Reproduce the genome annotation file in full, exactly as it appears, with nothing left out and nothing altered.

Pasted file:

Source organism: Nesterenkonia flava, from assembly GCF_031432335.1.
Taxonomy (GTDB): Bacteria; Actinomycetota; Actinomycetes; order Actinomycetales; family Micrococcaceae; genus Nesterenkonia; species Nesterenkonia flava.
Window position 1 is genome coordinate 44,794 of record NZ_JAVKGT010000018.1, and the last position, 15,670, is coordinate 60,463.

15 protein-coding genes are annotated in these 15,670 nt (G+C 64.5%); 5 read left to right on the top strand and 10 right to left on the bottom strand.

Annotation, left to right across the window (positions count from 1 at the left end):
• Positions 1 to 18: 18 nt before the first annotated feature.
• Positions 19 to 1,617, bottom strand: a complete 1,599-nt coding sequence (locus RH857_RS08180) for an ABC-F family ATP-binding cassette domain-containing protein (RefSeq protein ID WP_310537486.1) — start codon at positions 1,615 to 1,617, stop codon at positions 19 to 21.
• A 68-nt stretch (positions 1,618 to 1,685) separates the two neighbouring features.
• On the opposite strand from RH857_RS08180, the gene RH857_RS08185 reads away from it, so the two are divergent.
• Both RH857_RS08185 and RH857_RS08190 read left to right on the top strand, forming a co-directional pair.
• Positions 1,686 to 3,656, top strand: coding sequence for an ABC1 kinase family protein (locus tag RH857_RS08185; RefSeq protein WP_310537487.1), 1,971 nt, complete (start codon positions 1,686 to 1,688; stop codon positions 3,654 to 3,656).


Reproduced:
Source organism: Nesterenkonia flava, from assembly GCF_031432335.1.
Taxonomy (GTDB): Bacteria; Actinomycetota; Actinomycetes; order Actinomycetales; family Micrococcaceae; genus Nesterenkonia; species Nesterenkonia flava.
Window position 1 is genome coordinate 44,794 of record NZ_JAVKGT010000018.1, and the last position, 15,670, is coordinate 60,463.

15 protein-coding genes are annotated in these 15,670 nt (G+C 64.5%); 5 read left to right on the top strand and 10 right to left on the bottom strand.

Annotation, left to right across the window (positions count from 1 at the left end):
• Positions 1 to 18: 18 nt before the first annotated feature.
• Positions 19 to 1,617, bottom strand: a complete 1,599-nt coding sequence (locus RH857_RS08180) for an ABC-F family ATP-binding cassette domain-containing protein (RefSeq protein ID WP_310537486.1) — start codon at positions 1,615 to 1,617, stop codon at positions 19 to 21.
• A 68-nt stretch (positions 1,618 to 1,685) separates the two neighbouring features.
• On the opposite strand from RH857_RS08180, the gene RH857_RS08185 reads away from it, so the two are divergent.
• Both RH857_RS08185 and RH857_RS08190 read left to right on the top strand, forming a co-directional pair.
• Positions 1,686 to 3,656, top strand: coding sequence for an ABC1 kinase family protein (locus tag RH857_RS08185; RefSeq protein WP_310537487.1), 1,971 nt, complete (start codon positions 1,686 to 1,688; stop codon positions 3,654 to 3,656).